JACKSON – Montana Fish, Wildlife & Parks, in collaboration with the Beaverhead-Deerlodge National Forest, will begin another phase of a project this month to restore native westslope cutthroat trout in Selway Creek, about 25 miles south of Jackson.
This phase of the project includes removing non-native brown, brook and hybrid rainbow-cutthroat trout from Selway Creek and Selway Lake, an area within the Red Rock sub-basin. After non-native fish are removed, genetically unaltered westslope cutthroat trout will be reintroduced to this area, restoring 36 stream miles of habitat for the native fish.
From Aug. 15 through Aug. 31, the Beaverhead-Deerlodge National Forest will have a closure in the project area. Forest Road 181 and 1505 going to Reservoir Lake are part of the boundary but will remain open to travel. The Selway Peak Trail, which is also used as a boundary, will remain open, although the public is asked to stay on the trail. Additionally, the Saginaw Road (Forest Road 7335) will also remain open to travel. To see the full order, visit fs.usda.gov/alerts/bdnf/alerts-notices.
Non-native trout will be removed from the project area using a plant-derived fish toxicant called rotenone. Rotenone is used routinely in fisheries management and breaks down quickly in the aquatic environment after use. It offers an effective means of removing fish species that are incompatible with the management goals of a fishery without endangering the surrounding habitat.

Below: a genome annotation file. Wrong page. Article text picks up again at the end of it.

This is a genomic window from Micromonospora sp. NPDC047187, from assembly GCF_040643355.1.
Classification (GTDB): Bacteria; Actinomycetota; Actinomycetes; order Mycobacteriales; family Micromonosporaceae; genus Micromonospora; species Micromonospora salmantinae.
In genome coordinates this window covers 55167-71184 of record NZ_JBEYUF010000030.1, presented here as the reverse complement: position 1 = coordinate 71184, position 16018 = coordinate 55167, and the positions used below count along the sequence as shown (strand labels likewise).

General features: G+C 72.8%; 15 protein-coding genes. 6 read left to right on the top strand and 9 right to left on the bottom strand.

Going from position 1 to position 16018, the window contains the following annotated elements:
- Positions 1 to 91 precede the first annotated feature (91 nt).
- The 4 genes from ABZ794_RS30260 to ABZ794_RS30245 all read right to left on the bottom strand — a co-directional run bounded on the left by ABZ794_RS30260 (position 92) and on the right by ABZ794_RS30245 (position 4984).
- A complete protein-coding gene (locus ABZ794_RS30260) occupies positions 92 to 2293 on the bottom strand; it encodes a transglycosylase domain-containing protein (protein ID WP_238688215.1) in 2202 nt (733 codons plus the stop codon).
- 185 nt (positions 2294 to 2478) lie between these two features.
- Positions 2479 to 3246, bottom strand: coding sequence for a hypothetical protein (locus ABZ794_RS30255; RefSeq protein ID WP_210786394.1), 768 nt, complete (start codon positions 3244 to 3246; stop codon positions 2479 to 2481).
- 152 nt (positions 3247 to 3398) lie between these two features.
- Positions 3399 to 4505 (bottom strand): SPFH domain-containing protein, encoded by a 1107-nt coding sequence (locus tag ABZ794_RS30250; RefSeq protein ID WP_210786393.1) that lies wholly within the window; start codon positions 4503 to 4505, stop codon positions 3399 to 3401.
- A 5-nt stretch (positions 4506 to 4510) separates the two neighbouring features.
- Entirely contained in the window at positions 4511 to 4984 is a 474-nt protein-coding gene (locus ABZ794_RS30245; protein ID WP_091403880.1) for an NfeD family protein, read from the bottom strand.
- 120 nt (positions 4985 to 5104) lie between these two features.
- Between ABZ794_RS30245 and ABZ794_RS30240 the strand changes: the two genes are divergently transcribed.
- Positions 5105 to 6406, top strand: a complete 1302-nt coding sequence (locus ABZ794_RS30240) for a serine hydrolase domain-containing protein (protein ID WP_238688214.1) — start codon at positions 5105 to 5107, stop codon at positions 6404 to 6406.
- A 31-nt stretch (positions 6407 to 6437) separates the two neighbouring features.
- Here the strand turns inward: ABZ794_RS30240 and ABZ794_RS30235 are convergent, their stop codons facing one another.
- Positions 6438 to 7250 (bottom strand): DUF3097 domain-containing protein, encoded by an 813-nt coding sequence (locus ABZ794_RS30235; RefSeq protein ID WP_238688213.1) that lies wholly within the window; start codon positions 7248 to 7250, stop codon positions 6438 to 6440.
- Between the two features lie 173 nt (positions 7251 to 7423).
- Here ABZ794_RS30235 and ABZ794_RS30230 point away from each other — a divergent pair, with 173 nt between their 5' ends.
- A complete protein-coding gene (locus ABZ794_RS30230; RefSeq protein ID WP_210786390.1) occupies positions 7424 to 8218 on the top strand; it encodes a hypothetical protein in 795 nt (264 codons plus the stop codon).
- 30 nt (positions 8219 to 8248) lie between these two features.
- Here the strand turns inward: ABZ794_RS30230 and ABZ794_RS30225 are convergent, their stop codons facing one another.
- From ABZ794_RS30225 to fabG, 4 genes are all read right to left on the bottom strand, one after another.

Detoxification stations will be set up to ensure there are no negative effects to gill-breathing organisms downstream.
In a previous phase of the project, FWP and other agencies constructed a fish barrier at a lower reach of Selway Creek. This barrier isolates the project area to protect westslope cutthroat trout from non-native trout downstream.
Upon completion, the project will almost double the present distribution of genetically unaltered westslope cutthroat trout in the Red Rock sub-basin.
“This ongoing project to restore westslope cutthroat to Selway Creek represents years of hard work and collaboration among various agencies and partners,” said Matt Jaeger, FWP’s Hydropower, Native Species and Beaverhead-Ruby Program manager. “Restoring this population of westslope cutthroat trout will be a significant milestone in preserving Montana’s natural heritage.”
FWP published a draft environmental assessment for this project in 2019 and solicited public comments. The Montana Fish and Wildlife Commission approved the project in 2021.